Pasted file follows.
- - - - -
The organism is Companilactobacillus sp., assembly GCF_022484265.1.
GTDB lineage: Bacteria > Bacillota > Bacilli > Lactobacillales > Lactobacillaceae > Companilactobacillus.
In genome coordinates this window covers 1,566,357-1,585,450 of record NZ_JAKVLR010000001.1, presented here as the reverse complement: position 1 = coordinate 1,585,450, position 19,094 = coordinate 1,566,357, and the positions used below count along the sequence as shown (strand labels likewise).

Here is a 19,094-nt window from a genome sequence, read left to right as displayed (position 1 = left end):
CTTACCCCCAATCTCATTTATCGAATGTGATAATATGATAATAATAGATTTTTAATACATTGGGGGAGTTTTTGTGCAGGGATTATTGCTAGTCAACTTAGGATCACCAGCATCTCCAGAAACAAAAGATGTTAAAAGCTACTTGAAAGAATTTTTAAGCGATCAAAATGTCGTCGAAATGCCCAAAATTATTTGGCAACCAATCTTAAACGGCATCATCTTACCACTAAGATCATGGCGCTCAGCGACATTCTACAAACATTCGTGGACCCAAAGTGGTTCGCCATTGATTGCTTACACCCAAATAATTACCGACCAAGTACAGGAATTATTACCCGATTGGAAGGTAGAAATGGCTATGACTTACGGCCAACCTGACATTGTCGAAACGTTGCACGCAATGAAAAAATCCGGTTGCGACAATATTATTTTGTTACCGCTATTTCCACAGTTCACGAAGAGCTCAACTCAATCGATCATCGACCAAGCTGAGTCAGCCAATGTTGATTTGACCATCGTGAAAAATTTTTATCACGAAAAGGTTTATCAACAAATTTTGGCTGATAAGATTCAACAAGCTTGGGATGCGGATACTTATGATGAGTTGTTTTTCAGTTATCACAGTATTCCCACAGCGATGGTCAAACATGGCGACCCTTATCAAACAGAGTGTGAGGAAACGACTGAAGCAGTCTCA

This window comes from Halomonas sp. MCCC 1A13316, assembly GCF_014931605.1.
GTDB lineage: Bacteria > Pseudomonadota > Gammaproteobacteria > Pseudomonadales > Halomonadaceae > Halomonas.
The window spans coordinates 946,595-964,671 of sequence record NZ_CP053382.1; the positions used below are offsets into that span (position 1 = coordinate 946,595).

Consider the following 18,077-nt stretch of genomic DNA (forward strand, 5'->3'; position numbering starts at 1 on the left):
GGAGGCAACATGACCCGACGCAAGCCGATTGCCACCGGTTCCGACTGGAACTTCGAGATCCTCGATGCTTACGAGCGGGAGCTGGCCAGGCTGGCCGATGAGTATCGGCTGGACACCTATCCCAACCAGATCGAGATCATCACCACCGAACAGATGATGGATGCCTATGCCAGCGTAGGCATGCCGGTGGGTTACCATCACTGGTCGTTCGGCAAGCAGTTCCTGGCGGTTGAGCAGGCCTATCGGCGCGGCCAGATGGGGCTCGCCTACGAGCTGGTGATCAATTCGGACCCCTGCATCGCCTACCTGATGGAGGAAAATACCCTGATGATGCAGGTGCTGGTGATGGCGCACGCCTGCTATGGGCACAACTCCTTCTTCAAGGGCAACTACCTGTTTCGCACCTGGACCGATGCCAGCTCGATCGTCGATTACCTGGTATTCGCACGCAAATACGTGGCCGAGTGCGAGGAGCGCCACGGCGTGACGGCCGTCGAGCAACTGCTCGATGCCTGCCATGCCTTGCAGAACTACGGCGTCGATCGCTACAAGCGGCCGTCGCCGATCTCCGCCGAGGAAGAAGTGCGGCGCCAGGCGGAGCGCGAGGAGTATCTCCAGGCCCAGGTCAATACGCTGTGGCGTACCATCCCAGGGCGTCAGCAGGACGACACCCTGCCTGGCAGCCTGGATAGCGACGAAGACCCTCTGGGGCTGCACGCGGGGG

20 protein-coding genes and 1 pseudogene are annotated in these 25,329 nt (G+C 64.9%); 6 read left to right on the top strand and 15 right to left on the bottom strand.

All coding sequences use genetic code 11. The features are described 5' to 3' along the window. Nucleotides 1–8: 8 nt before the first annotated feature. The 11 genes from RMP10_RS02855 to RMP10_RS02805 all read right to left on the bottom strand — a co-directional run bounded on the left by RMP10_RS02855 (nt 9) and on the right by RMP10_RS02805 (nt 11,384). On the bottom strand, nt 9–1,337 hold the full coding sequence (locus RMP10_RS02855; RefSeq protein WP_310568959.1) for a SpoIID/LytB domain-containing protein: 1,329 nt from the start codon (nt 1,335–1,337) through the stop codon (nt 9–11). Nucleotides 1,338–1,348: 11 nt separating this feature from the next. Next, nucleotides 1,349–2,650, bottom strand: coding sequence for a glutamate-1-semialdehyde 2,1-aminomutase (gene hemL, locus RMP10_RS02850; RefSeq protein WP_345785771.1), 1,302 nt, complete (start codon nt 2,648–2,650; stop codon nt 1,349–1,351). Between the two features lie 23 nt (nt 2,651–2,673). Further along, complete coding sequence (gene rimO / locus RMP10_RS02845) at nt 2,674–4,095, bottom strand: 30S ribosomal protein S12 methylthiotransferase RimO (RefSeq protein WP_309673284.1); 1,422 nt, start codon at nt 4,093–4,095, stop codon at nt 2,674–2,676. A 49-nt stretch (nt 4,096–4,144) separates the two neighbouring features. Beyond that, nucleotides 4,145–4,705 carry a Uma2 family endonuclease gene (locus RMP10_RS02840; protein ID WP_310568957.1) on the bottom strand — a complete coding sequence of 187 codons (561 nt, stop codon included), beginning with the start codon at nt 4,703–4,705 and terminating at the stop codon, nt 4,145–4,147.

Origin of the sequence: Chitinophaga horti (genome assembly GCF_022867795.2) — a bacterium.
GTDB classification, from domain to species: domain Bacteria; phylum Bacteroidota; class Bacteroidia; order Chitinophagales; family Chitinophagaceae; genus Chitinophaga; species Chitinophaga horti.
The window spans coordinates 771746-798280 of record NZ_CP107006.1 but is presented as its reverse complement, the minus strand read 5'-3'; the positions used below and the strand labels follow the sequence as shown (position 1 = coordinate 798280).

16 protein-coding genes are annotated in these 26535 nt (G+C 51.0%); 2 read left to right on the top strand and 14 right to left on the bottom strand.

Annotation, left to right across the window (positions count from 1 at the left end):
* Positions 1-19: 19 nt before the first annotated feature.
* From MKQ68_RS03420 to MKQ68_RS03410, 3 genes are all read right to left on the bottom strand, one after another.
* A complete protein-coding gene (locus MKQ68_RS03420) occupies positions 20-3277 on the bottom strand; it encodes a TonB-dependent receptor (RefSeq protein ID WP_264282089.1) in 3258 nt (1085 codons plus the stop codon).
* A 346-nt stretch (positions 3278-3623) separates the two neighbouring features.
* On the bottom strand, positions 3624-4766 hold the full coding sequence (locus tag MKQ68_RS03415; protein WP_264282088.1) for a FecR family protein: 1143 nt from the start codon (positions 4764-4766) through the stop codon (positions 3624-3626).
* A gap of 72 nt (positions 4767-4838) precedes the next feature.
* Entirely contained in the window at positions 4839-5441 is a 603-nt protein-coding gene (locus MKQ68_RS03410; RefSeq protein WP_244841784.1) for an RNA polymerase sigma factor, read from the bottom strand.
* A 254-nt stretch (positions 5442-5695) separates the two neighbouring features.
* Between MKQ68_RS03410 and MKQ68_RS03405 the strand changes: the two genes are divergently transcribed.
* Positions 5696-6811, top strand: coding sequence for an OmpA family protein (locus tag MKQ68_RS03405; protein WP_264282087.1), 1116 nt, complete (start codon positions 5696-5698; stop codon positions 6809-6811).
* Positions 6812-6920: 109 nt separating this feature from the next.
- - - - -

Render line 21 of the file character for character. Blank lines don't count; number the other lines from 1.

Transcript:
* A 346-nt stretch (positions 3278-3623) separates the two neighbouring features.